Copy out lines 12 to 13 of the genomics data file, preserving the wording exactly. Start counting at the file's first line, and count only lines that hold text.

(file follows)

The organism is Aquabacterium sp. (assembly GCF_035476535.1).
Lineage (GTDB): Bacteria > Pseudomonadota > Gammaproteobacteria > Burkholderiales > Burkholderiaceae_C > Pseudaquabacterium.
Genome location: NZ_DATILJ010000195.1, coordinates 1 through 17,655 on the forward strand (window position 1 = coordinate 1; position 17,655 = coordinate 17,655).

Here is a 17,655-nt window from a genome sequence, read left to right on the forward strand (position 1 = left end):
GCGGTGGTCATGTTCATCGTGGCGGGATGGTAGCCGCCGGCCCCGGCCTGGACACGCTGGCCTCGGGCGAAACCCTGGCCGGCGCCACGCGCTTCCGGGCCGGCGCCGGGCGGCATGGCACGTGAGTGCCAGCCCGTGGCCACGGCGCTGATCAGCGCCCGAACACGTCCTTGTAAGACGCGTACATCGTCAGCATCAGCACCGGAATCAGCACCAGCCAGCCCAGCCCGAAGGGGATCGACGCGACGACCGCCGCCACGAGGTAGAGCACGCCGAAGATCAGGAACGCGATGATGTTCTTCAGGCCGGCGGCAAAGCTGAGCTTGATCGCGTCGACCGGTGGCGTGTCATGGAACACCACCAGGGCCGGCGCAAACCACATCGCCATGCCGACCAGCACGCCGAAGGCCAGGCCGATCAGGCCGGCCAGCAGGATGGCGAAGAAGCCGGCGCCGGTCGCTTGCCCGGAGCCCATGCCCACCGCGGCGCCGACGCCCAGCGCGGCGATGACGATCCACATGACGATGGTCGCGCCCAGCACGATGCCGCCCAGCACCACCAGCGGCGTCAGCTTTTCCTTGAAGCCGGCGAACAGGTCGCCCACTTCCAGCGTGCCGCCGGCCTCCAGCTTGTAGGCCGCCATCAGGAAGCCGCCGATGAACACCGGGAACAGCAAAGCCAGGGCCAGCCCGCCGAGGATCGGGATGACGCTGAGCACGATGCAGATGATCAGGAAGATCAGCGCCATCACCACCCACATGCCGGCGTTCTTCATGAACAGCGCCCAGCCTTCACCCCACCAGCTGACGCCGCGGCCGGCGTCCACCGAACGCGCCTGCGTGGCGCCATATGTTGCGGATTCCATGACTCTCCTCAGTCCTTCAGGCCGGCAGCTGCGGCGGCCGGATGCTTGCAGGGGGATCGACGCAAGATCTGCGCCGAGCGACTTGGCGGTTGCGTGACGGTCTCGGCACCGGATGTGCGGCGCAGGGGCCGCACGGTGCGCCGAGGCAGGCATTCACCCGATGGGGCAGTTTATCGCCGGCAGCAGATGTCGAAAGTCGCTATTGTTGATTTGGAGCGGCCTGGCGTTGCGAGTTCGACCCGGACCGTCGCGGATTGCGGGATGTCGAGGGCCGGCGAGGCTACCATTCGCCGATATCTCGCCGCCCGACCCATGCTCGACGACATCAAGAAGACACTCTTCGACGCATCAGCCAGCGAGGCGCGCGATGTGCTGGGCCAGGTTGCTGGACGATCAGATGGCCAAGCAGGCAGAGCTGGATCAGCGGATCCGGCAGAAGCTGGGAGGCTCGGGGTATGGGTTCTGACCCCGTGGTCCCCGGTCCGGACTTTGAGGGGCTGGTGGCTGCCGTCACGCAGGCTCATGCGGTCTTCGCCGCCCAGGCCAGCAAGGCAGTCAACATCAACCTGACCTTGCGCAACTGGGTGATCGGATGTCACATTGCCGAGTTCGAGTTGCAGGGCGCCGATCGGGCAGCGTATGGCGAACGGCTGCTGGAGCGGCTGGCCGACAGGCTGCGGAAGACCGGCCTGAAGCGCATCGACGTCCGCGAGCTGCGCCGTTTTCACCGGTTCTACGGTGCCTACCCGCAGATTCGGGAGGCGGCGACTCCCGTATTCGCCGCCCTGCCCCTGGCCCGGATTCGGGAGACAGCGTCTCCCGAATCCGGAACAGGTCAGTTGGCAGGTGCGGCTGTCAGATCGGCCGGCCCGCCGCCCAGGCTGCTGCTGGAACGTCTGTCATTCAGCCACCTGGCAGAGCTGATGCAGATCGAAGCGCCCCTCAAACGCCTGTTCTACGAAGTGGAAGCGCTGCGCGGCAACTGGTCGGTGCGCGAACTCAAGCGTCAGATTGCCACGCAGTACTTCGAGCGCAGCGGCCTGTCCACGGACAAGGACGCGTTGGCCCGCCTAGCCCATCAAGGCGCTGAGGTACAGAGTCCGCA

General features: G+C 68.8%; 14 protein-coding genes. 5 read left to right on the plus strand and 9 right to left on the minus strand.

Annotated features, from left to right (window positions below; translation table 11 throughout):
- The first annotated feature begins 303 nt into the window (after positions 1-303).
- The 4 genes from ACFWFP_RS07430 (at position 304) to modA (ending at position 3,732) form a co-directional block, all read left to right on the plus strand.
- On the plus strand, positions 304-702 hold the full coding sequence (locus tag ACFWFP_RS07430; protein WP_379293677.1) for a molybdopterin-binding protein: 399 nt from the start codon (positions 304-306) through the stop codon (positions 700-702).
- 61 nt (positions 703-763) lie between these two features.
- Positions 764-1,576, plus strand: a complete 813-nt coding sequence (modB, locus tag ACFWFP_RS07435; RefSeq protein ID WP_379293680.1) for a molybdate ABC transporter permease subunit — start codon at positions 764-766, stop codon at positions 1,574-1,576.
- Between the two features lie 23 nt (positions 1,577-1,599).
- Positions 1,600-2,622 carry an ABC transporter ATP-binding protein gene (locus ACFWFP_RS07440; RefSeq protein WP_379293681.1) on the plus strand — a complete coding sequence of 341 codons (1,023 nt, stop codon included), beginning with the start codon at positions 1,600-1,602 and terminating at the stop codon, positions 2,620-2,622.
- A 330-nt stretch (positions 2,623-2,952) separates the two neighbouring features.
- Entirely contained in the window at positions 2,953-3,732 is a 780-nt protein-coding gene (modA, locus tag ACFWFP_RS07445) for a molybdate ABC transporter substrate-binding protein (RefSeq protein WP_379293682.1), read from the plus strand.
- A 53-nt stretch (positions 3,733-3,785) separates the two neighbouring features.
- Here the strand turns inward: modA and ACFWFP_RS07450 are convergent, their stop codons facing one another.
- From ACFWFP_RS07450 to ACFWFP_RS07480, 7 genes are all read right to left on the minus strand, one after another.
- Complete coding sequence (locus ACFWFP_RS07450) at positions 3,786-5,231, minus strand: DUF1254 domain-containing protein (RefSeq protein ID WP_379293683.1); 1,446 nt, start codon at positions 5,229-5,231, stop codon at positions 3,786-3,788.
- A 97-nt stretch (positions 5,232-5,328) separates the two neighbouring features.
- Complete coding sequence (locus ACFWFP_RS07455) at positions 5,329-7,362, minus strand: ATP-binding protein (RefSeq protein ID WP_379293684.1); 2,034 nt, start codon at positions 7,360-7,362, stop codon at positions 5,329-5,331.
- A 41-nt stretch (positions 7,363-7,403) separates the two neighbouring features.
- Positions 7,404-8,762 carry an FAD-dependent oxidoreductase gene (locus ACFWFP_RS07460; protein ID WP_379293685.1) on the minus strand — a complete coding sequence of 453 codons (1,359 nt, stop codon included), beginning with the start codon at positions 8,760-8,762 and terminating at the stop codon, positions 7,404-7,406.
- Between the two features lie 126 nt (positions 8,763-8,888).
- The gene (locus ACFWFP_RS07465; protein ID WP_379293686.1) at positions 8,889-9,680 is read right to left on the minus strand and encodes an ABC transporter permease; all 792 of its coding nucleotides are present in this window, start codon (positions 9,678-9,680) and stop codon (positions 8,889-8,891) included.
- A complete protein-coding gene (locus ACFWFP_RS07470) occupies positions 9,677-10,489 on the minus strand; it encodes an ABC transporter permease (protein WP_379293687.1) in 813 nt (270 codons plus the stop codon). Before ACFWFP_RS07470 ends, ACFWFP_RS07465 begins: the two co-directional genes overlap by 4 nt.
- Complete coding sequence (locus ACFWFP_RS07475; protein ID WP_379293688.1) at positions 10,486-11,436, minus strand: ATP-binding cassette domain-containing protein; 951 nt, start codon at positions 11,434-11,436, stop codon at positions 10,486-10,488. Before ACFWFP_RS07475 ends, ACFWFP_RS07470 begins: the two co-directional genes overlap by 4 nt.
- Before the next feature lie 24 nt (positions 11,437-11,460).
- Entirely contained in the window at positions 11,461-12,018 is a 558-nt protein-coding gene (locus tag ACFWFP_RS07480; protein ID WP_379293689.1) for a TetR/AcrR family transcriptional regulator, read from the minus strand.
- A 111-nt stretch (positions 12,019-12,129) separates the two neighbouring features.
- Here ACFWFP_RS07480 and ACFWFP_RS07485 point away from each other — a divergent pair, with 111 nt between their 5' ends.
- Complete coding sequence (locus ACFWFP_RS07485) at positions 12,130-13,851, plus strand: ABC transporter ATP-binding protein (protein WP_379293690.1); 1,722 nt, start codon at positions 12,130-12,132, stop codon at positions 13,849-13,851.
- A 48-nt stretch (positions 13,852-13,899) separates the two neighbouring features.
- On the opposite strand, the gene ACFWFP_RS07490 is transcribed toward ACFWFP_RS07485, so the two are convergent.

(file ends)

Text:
- Positions 764-1,576, plus strand: a complete 813-nt coding sequence (modB, locus tag ACFWFP_RS07435; RefSeq protein ID WP_379293680.1) for a molybdate ABC transporter permease subunit — start codon at positions 764-766, stop codon at positions 1,574-1,576.
- Between the two features lie 23 nt (positions 1,577-1,599).